Well, here it is: the fabulously gorgeous cover for my new and – gasp – deeply personal novel, MY HEART IS A LITTLE WILD THING.

For authors, it’s always an interesting stage when the publisher finalises the cover. For a long time – often years (this particular narrative has been with me, in various forms, since 2014) – the story has been something internal: words and sentences and characters and events in mind, and in body too, in a way.

But then it becomes an object that a reader might be able to hold in her or his hand.

Or it looks like it could be held.

The publisher’s summary:

Blood is thicker than water, but the heart is a little wild thing that can’t be tamed.

The day after I tried to kill my mother, I tossed some clothes, a pair of hiking boots, a baseball cap and a few toiletries into my backpack, and left at dawn.

Patrick has always considered himself a good son. Willing to live his life to please his parents, his sense of duty paramount to his own desires and dreams. But as his mother’s health continues to deteriorate and his siblings remain absent, he finds the ties that bind him to his mother begin to chafe.

After an argument leads to a violent act he travels to a familiar country retreat to reflect on what his life could be – and through a chance encounter with a rare animal and an intriguing stranger starts to wonder if perhaps it is not too late to let his heart run wild.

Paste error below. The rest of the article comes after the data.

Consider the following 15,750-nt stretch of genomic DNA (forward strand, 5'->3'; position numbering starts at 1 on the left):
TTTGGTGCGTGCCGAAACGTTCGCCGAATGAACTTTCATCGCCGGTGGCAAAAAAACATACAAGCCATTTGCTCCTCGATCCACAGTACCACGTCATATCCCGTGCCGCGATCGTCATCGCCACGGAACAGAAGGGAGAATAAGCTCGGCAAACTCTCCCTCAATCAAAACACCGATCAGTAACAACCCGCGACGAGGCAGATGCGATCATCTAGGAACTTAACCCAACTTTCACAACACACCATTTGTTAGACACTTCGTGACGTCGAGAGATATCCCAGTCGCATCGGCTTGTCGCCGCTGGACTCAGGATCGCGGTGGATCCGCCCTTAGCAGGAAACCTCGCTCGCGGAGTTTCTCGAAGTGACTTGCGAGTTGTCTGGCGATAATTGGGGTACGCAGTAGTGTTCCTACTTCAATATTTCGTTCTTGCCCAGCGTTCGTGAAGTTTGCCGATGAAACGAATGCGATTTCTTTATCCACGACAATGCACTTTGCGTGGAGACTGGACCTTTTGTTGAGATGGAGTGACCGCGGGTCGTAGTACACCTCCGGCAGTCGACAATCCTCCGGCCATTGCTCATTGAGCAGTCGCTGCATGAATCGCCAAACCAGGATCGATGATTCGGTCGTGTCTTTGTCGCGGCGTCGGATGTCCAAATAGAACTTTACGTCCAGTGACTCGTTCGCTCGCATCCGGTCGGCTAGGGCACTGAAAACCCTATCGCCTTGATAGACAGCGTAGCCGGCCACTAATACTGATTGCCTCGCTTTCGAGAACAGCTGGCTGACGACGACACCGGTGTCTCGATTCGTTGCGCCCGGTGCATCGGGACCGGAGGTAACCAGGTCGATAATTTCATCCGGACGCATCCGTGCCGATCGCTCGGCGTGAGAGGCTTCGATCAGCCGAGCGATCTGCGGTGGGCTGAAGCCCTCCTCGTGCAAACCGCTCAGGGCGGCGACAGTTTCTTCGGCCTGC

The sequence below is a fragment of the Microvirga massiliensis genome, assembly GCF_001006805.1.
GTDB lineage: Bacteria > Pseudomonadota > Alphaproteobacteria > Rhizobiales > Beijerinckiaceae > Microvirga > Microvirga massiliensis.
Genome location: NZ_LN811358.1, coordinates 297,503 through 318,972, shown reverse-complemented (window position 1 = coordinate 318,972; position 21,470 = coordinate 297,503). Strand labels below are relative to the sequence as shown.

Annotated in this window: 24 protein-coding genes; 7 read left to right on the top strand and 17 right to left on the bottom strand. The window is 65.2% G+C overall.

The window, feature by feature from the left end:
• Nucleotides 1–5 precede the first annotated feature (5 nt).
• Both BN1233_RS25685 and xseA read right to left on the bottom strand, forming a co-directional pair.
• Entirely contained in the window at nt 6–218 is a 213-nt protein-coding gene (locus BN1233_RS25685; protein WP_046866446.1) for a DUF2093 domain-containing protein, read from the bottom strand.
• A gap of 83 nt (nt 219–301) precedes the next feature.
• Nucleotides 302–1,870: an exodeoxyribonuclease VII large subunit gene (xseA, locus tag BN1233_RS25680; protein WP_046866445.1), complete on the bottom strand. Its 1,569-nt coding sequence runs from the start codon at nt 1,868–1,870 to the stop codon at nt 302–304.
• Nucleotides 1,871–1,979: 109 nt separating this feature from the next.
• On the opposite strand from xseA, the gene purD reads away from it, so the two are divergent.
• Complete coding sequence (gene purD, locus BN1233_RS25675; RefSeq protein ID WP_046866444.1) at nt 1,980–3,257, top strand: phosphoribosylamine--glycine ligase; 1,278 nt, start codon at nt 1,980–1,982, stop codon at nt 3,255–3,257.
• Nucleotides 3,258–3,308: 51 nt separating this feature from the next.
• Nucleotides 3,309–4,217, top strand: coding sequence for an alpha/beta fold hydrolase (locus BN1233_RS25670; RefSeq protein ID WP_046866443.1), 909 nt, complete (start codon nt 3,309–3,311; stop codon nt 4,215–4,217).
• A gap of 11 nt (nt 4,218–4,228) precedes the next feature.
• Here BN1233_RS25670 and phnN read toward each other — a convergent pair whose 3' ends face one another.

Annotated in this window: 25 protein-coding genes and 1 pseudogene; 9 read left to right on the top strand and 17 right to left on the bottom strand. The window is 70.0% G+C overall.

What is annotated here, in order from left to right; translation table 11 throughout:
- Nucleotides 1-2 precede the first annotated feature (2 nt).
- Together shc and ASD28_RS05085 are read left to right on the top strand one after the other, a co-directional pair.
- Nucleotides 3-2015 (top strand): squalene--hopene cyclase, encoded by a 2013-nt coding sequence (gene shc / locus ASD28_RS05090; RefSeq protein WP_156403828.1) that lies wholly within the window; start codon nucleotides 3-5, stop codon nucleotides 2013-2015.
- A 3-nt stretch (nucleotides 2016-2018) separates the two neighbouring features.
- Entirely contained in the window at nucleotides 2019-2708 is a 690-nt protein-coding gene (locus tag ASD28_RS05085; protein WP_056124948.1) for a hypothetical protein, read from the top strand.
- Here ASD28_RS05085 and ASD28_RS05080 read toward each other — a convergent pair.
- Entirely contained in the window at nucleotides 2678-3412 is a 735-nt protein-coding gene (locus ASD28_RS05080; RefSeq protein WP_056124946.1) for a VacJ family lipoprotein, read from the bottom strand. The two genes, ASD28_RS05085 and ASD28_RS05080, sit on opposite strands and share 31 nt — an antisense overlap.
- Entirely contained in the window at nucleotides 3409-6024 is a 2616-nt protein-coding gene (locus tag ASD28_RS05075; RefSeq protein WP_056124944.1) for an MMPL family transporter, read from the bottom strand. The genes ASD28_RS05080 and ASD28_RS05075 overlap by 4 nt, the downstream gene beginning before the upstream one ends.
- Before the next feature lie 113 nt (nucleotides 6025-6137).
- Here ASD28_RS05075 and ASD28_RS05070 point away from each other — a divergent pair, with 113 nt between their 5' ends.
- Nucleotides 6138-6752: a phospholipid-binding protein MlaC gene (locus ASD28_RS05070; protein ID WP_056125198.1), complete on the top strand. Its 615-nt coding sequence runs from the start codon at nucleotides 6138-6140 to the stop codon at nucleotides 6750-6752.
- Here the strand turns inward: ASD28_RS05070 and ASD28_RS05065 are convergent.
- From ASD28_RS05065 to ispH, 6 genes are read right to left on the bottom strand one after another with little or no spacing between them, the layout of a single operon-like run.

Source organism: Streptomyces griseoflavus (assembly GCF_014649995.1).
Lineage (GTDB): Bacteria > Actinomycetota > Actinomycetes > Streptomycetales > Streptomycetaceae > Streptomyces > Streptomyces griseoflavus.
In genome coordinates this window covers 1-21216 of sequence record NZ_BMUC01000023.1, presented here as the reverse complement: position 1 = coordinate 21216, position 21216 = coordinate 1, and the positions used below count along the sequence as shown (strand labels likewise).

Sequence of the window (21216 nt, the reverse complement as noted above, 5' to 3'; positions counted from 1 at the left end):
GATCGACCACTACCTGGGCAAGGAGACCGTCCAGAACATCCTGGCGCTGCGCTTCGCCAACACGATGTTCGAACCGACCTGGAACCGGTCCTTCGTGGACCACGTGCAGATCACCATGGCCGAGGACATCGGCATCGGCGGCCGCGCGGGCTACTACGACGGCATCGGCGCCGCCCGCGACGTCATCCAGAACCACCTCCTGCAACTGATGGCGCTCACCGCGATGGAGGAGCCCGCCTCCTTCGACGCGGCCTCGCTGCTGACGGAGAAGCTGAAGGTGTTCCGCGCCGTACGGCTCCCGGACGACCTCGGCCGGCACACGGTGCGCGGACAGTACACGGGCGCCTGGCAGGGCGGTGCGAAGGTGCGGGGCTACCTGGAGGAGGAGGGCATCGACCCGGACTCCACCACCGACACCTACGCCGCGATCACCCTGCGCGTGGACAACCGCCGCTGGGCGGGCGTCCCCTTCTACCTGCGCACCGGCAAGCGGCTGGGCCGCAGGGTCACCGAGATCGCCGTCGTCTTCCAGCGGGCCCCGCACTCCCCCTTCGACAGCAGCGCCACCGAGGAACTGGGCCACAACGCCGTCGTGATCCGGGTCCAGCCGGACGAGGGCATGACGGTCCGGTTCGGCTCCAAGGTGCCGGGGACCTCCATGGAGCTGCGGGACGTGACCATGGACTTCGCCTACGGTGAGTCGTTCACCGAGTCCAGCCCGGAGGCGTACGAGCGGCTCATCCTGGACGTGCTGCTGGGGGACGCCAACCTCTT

A story about family, love and the cost of freedom, MY HEART IS A LITTLE WILD THING serves as a reminder that we all deserve to pursue our dreams.

The novel is out on 4 May through the incredible Ultimo Press, the new and innovative imprint from Hardie Grant Publishing.

Pre-orders for MY HEART IS A LITTLE WILD THING are currently available.

Many thanks to all those who’ve been engaging with this novel – it means the world to me.

Until publication day, I’ll be wandering the streets of Goulburn aimlessly.

No, I really will.

Halfway between the Big Merino, which stands like a sentinel on the Hume highway, and a supermax prison is a place known only by a few. Here, less than a kilometre to the east of Goulburn’s main street, is the music of birds twittering in trees, the splash of ducks diving, the ponk-ponk-ponk of frogs in conversation, and the heady smell of eucalyptus.